It would be tempting to call this a program of “firsts,” except that the concerto was actually the second that Beethoven wrote. Since it was published before the B-flat major concerto, the C Major concerto became listed as No. 1.

Information: www.laphil.com

Salonen will return to lead the Phil during mid-February in two programs as part of his “City of Light” festival, which features French music spanning a century. Among the other programs in the festival will be Music Director David Robertson leading his St. Louis Symphony in a performance of Olivier Messiaen’s Des canyons aux étoiles, a 90-minute work inspired by Utah’s national parks, including Bryce Canyon.

Information: www.laphil.com

Full information on the “City of Light” festival is HERE.

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(c) Copyright 2016, Robert D. Thomas. All rights reserved. Portions may be quoted with attribution.

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CLASSICAL MUSIC: Another busy week with concerts by LACO, Master Chorale and L.A. Phil

By Robert D. Thomas
Music Critic
Pasadena Star-News/San Gabriel Valley Tribune/Whittier Daily News
Los Angeles Newspaper Group

My column on upcoming concerts by the Los Angeles Chamber Orchestra, Los Angeles Master Chorale and Los Angeles Philharmonic is HERE. Incidentally, the composer of the Viola Concerto is Aaron Jay Kernis, not Arnold — mea culpa!

Performance details:
Los Angeles Chamber Orchestra; Jeffrey Kahane, conductor and pianist
Rameau: Overture to Zaïs; Dances from Les Boréades & Dardanus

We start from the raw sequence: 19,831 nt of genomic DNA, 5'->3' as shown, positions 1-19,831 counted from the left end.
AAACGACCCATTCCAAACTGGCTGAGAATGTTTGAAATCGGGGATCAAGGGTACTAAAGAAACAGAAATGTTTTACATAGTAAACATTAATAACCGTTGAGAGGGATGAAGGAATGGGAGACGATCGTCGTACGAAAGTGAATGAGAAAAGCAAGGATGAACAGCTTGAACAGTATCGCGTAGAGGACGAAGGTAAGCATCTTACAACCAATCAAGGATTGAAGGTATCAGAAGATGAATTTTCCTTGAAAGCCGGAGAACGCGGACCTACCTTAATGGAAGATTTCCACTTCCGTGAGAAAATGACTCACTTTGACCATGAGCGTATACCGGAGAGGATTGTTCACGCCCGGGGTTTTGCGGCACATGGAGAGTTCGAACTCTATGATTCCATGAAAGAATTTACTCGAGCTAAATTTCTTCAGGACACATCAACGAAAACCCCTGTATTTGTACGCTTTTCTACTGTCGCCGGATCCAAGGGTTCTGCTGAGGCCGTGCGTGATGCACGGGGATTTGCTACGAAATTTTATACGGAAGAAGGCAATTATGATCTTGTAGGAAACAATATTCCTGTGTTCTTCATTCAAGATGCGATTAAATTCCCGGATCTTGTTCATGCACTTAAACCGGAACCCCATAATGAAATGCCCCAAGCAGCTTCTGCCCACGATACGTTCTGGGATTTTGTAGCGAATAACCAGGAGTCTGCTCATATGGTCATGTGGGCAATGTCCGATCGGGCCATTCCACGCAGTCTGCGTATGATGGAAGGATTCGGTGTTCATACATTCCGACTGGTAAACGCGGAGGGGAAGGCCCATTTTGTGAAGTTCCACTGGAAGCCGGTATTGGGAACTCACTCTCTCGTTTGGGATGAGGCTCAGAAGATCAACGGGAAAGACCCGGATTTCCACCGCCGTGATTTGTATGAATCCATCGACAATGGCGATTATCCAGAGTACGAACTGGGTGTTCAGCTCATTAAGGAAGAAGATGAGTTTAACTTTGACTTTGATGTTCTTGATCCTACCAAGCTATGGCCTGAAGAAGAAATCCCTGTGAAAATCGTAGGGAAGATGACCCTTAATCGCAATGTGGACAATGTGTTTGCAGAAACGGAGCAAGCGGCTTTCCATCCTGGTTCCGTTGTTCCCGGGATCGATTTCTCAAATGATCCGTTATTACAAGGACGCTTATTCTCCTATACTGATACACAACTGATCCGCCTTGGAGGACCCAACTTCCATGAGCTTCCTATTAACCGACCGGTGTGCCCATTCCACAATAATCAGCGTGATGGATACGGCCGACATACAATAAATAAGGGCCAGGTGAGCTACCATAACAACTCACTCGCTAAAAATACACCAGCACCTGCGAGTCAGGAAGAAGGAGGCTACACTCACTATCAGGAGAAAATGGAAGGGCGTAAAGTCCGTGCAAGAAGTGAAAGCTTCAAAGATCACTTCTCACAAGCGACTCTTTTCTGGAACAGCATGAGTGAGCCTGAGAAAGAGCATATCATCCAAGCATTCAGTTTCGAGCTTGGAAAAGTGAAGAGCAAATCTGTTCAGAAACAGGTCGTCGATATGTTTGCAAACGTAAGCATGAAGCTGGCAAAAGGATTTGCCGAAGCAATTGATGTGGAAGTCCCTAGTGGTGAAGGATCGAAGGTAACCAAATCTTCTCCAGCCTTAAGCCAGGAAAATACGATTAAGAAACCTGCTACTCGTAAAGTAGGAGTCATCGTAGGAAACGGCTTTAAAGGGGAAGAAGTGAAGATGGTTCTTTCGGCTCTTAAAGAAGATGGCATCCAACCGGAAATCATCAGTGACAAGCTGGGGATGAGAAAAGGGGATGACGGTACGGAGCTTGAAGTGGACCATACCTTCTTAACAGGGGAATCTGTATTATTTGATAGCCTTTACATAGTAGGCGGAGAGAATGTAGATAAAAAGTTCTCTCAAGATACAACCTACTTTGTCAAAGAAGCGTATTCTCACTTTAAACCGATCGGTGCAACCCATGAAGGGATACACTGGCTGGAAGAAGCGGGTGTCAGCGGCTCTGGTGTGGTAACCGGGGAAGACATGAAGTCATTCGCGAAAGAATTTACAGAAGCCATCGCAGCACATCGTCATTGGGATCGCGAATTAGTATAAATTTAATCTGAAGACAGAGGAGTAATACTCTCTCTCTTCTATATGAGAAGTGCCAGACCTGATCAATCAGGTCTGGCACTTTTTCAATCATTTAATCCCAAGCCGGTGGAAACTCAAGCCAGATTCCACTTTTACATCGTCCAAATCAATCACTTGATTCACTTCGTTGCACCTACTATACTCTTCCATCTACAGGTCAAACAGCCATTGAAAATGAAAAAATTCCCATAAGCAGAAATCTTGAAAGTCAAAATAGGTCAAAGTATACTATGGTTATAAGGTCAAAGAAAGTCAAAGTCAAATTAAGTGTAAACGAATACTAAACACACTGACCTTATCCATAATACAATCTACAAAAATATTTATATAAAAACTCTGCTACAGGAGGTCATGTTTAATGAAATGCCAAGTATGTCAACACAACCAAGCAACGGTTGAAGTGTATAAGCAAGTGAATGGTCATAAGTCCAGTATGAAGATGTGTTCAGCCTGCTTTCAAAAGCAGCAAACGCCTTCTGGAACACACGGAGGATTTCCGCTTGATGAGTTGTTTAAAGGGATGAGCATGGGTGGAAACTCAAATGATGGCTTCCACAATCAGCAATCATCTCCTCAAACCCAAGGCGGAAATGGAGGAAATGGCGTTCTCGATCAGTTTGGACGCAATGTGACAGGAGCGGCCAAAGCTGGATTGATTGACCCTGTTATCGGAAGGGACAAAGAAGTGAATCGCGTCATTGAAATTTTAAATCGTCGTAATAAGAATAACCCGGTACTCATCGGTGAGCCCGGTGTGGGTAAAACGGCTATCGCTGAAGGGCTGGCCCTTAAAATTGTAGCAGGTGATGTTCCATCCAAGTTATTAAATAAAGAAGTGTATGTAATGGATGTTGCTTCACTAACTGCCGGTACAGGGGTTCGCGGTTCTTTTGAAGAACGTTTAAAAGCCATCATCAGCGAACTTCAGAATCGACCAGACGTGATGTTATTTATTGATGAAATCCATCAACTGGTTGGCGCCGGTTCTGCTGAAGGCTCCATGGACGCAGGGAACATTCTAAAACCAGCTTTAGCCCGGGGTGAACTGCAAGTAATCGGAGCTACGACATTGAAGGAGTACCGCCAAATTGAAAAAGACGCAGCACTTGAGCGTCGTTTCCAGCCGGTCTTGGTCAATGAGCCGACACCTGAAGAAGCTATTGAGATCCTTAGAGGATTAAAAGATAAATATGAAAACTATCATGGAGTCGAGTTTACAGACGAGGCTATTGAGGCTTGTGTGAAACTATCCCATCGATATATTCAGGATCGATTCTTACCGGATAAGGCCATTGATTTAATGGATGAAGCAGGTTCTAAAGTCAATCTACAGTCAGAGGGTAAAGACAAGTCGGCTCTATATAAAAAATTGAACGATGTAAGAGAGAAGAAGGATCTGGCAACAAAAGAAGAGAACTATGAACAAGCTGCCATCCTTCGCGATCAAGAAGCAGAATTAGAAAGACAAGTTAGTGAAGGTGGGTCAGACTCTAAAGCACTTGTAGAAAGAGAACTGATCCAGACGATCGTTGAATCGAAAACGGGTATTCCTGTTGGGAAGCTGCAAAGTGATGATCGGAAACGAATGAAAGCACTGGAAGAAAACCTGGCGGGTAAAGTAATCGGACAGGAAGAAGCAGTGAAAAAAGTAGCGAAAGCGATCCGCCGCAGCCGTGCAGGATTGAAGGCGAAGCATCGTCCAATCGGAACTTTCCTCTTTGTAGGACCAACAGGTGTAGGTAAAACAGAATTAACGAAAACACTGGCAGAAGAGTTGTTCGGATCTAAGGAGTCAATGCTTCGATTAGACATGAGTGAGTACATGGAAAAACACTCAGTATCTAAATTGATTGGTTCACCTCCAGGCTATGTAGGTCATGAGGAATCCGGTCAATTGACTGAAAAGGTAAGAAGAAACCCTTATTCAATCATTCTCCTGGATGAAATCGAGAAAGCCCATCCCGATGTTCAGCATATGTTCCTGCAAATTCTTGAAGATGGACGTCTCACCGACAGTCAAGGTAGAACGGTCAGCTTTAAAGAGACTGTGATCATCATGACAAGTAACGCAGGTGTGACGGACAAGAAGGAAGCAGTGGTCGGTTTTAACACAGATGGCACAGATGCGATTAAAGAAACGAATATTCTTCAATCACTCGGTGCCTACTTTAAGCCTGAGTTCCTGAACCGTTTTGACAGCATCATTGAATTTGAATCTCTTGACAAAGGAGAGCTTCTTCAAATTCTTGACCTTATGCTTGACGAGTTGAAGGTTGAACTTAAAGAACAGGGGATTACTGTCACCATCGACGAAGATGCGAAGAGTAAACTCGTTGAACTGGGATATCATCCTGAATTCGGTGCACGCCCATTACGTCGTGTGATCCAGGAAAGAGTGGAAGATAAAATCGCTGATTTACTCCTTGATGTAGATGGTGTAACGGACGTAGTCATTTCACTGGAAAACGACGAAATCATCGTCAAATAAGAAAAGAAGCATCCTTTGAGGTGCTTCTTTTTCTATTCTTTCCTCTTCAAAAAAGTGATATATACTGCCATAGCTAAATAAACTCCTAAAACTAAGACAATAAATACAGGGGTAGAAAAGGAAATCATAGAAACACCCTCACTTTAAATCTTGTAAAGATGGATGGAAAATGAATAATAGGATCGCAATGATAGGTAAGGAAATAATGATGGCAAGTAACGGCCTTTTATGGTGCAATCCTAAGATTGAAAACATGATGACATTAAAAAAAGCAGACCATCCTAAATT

Kernis: Viola Concerto (LA premiere); Paul Neubauer, violist
Beethoven: Piano Concerto No. 3 in C minor
Nov. 15 at 8 p.m. in Alex Theatre, Glendale
Nov. 16 at 7 p.m. in Royce Hall, UCLA
Information: www.laco.org

• Los Angeles Master Chorale: Grant Gershon, conductor
Music by Thomas Tallis, William Byrd, Josquin des Prez, Tomas Luis de Victoria, Orlando di Lasso and John Tavener.
Nov. 16, at 7 p.m. in Walt Disney Concert Hall
Information: www.lamc.org

• Los Angeles Philharmonic; Cristian Măcelaru, conductor
Ravel: Rapsodie espagnole; Elgar: Enigma Variations
Penderecki: Concerto Grosso for Three Cellos. Claudio Bohórquez, Arto Novras and Li-Wei Quin, soloists
Nov. 14 and 15 at 8 p.m.; Nov. 16 at 2 p.m.
Walt Disney Concert Hall
Information: www.laphil.com
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(c) Copyright 2014, Robert D. Thomas. All rights reserved. Portions may be quoted with attribution.

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AROUND TOWN/MUSIC: Indoor, outdoor concerts clash in first weekend of June

By Robert D. Thomas
Music Critic
Pasadena Star-News/San Gabriel Valley Tribune/Whittier Daily News

Style: "p25+-Ipro"
Michael Feinstein will open his second season as the Pasadena Pops’ principal conductor on June 7 at the Los Angeles County Arboretum.
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We’re at that odd time of the year for classical music when seasons collide. In June we’re wrapping up indoor seasons and beginning the outdoor concerts that are so much a part of Southern California life and, unfortunately, they all collide next weekend.

On the indoor scene:
• The Pasadena-based Angeles Chorale will conclude its 2013-2014 season at UCLA’s Royce Hall on June 7 at 8 p.m. when long-time artistic director and now resident guest conductor Donald Neuen makes his final appearance with the Angeles Chorale. The ensemble will be joined by the UCLA Chorale, UCLA Philharmonia and piano soloist Neal Stulberg in an all-Beethoven program: Mass in C Major, Choral Fantasy and the “Hallelujah” chorus from Christ on the Mount of Olives. Soloists for the mass will be soprano Sarah Grandpre, alto Sarah Anderson, tenor Daniel Suk, and bass Michael Dean. Information: www.angeleschorale.org